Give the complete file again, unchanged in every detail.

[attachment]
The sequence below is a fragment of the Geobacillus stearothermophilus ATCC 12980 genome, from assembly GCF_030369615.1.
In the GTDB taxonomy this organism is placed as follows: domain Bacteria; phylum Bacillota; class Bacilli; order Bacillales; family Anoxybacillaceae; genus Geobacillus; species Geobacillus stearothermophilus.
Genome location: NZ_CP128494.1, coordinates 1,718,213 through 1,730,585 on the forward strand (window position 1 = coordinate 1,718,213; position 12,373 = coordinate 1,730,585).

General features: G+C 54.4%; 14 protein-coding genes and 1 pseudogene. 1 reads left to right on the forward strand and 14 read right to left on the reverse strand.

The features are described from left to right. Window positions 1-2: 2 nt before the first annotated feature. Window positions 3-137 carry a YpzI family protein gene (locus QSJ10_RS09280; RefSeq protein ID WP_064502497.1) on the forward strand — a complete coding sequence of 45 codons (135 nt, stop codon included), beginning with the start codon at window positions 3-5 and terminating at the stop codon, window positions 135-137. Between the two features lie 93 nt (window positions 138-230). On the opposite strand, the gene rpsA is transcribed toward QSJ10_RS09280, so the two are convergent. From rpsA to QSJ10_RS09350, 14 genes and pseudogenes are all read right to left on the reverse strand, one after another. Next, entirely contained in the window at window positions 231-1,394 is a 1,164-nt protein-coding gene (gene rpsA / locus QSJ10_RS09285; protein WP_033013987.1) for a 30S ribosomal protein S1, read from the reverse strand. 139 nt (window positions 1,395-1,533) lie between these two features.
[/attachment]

The sequence below is a fragment of the Geobacillus stearothermophilus ATCC 12980 genome, from assembly GCF_030369615.1.
In the GTDB taxonomy this organism is placed as follows: domain Bacteria; phylum Bacillota; class Bacilli; order Bacillales; family Anoxybacillaceae; genus Geobacillus; species Geobacillus stearothermophilus.
Genome location: NZ_CP128494.1, coordinates 1,718,213 through 1,730,585 on the forward strand (window position 1 = coordinate 1,718,213; position 12,373 = coordinate 1,730,585).

General features: G+C 54.4%; 14 protein-coding genes and 1 pseudogene. 1 reads left to right on the forward strand and 14 read right to left on the reverse strand.

The features are described from left to right. Window positions 1-2: 2 nt before the first annotated feature. Window positions 3-137 carry a YpzI family protein gene (locus QSJ10_RS09280; RefSeq protein ID WP_064502497.1) on the forward strand — a complete coding sequence of 45 codons (135 nt, stop codon included), beginning with the start codon at window positions 3-5 and terminating at the stop codon, window positions 135-137. Between the two features lie 93 nt (window positions 138-230). On the opposite strand, the gene rpsA is transcribed toward QSJ10_RS09280, so the two are convergent. From rpsA to QSJ10_RS09350, 14 genes and pseudogenes are all read right to left on the reverse strand, one after another. Next, entirely contained in the window at window positions 231-1,394 is a 1,164-nt protein-coding gene (gene rpsA / locus QSJ10_RS09285; protein WP_033013987.1) for a 30S ribosomal protein S1, read from the reverse strand. 139 nt (window positions 1,395-1,533) lie between these two features.